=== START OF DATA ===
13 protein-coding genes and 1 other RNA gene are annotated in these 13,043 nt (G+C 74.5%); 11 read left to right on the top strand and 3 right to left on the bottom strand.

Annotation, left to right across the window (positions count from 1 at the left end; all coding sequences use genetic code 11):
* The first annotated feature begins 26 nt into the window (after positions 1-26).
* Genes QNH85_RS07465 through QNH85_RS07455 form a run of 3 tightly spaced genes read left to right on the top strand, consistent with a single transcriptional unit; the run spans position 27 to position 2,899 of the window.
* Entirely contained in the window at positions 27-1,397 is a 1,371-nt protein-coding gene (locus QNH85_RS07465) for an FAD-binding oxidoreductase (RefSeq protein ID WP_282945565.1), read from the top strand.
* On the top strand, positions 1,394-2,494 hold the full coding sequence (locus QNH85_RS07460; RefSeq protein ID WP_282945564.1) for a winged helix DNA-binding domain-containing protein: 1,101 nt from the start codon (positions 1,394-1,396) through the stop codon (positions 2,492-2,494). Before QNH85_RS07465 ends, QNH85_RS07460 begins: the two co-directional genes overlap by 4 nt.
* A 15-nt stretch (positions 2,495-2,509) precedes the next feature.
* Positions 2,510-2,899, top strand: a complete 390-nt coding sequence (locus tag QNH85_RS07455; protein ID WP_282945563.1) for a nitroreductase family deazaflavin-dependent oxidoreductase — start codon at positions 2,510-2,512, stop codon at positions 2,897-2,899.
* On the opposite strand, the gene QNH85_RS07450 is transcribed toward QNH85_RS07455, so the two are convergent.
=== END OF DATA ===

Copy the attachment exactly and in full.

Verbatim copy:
13 protein-coding genes and 1 other RNA gene are annotated in these 13,043 nt (G+C 74.5%); 11 read left to right on the top strand and 3 right to left on the bottom strand.

Annotation, left to right across the window (positions count from 1 at the left end; all coding sequences use genetic code 11):
* The first annotated feature begins 26 nt into the window (after positions 1-26).
* Genes QNH85_RS07465 through QNH85_RS07455 form a run of 3 tightly spaced genes read left to right on the top strand, consistent with a single transcriptional unit; the run spans position 27 to position 2,899 of the window.
* Entirely contained in the window at positions 27-1,397 is a 1,371-nt protein-coding gene (locus QNH85_RS07465) for an FAD-binding oxidoreductase (RefSeq protein ID WP_282945565.1), read from the top strand.
* On the top strand, positions 1,394-2,494 hold the full coding sequence (locus QNH85_RS07460; RefSeq protein ID WP_282945564.1) for a winged helix DNA-binding domain-containing protein: 1,101 nt from the start codon (positions 1,394-1,396) through the stop codon (positions 2,492-2,494). Before QNH85_RS07465 ends, QNH85_RS07460 begins: the two co-directional genes overlap by 4 nt.
* A 15-nt stretch (positions 2,495-2,509) precedes the next feature.
* Positions 2,510-2,899, top strand: a complete 390-nt coding sequence (locus tag QNH85_RS07455; protein ID WP_282945563.1) for a nitroreductase family deazaflavin-dependent oxidoreductase — start codon at positions 2,510-2,512, stop codon at positions 2,897-2,899.
* On the opposite strand, the gene QNH85_RS07450 is transcribed toward QNH85_RS07455, so the two are convergent.